Spurs boss says NBA leaders plan to play again

WASHINGTON: The presidents of the NBA teams are unanimous in wanting to resume the 2019-20 season stopped by the coronavirus pandemic as soon as it is safe, Spurs of Saint Anthony executive director R.C. Buford says.

Buford spoke in a conference call with Texas reporters on Thursday, according to a publication on the NBA website, and dismissed any idea that team executives wanted to close the campaign.

I just got a call from the team presidents before I spoke to you guys, and my intention is to go back to play and try to create the best possible environment for the league and for the fans, Buford said. We are all on board for that.

A CNBC report on Thursday said some team executives and players' agents had lobbied for the season to be suspended, with Los Angeles Lakers star Lebron James Turning to Twitter to say he hadn't heard a suggestion and was ready to resume the season.

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Buford said talks continue about what a comeback could be like and when viewers could attend NBA games again.

We are having those discussions with the league, and most of those discussions will be league-wide determinations of how we present our games at the time and time we present our games, Buford said.

There is so much conversation right now about how we can better engage our games and our fans. No decisions have been made. This is unknown territory.

We would love to be able to interact with our community in a safe environment. I think the league's mission is to do it once we have all the information we need to be able to do that.

The NBA is examining various return scenarios, but whether or not the regular season is completed before the playoffs begin remains uncertain.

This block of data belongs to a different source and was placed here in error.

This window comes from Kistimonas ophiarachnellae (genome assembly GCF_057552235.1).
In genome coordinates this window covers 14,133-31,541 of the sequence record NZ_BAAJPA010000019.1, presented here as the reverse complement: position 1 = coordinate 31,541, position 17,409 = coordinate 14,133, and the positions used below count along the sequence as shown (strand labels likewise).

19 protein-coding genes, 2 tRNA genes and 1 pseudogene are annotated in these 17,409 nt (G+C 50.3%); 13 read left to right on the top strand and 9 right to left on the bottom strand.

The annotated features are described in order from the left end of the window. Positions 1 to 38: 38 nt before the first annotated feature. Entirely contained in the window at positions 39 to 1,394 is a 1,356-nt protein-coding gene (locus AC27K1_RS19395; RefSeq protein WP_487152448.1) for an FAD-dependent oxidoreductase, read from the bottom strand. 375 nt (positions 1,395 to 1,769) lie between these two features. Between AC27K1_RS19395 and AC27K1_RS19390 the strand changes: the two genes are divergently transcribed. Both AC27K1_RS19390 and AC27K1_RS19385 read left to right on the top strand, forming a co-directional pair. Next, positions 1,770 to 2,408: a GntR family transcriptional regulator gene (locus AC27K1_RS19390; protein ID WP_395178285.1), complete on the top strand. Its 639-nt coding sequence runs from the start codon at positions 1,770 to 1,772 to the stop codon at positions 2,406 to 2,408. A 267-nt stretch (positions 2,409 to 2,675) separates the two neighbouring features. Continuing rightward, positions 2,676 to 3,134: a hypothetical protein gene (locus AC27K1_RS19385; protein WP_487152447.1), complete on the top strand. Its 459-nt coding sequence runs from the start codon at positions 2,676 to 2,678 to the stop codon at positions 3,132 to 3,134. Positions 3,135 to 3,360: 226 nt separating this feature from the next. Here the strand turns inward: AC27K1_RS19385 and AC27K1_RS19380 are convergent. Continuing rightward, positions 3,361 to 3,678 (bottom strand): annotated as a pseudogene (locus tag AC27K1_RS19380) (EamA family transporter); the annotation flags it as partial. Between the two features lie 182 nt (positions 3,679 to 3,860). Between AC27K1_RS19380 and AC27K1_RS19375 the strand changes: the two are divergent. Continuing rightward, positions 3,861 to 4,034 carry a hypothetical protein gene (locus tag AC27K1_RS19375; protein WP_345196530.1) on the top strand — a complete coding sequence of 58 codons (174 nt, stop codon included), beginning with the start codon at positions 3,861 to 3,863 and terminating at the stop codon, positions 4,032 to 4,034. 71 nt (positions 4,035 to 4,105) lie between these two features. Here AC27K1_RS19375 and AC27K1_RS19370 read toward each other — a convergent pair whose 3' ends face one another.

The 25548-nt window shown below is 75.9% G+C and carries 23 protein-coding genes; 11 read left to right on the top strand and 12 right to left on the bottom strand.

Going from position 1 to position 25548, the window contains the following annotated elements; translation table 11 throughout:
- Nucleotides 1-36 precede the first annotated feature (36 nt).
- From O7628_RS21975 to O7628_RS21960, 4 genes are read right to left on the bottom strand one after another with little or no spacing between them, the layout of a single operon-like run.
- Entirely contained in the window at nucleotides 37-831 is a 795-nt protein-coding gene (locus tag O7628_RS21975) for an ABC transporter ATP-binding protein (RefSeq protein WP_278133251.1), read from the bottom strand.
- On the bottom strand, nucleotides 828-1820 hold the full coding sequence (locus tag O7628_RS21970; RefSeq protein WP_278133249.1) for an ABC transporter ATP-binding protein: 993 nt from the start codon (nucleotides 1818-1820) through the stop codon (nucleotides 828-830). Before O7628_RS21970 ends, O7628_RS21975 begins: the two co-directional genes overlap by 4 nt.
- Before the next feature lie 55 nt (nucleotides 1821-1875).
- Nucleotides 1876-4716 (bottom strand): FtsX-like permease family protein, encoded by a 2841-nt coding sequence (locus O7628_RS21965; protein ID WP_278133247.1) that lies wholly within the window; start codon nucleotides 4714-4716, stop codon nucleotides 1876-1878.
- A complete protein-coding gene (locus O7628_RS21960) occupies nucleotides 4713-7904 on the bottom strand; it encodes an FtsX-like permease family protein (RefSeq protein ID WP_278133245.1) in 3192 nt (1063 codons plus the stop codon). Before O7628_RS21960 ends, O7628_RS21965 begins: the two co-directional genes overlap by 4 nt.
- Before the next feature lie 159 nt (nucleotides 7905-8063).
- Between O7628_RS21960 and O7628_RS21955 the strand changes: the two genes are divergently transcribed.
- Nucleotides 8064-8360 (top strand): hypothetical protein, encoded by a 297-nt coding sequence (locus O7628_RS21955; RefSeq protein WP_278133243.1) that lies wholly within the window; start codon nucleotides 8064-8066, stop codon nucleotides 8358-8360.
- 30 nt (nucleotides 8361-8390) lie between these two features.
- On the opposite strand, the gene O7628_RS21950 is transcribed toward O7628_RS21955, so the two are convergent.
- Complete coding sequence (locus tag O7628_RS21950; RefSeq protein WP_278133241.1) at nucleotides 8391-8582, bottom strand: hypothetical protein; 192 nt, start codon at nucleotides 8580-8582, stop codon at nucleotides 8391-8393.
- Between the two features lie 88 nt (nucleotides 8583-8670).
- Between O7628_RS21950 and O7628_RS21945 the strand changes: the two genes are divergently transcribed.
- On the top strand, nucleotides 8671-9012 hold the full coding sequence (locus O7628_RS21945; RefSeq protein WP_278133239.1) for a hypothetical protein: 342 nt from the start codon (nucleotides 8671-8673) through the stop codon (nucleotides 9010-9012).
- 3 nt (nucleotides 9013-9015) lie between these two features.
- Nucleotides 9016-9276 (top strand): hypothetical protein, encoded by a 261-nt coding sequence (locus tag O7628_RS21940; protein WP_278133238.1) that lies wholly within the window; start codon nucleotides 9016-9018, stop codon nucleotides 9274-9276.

Until we are clear about the time for a safe environment, it is impossible to designate the individual scenarios that could happen, Buford said.

We are modeling multiple scenarios that not only have our teams, our league, our players, our media partners - there are multiple people at those tables who make those decisions, and we hope that we will do what is best for our fans.

Across the country and around the world, people lack sports and we lack play. I think that is the problem we are trying to solve.

Buford said the team's physical trainers have worked with players in physical training on iPads from each person's garages, with some players doing injury rehabilitation at home while being guided from afar by coaches.

Buford is in a league competition advisory group concerned about the time it would take for players to get back in shape after such a long break without gym exercises.

I guess there are a lot of these guys who have never been two months without being able to get into a gym, Buford said.

Everyone is dying to enter and bounce a ball. But I think we can't blow a whistle and 10 days later we think we are going to put our players in a safe environment to come back.

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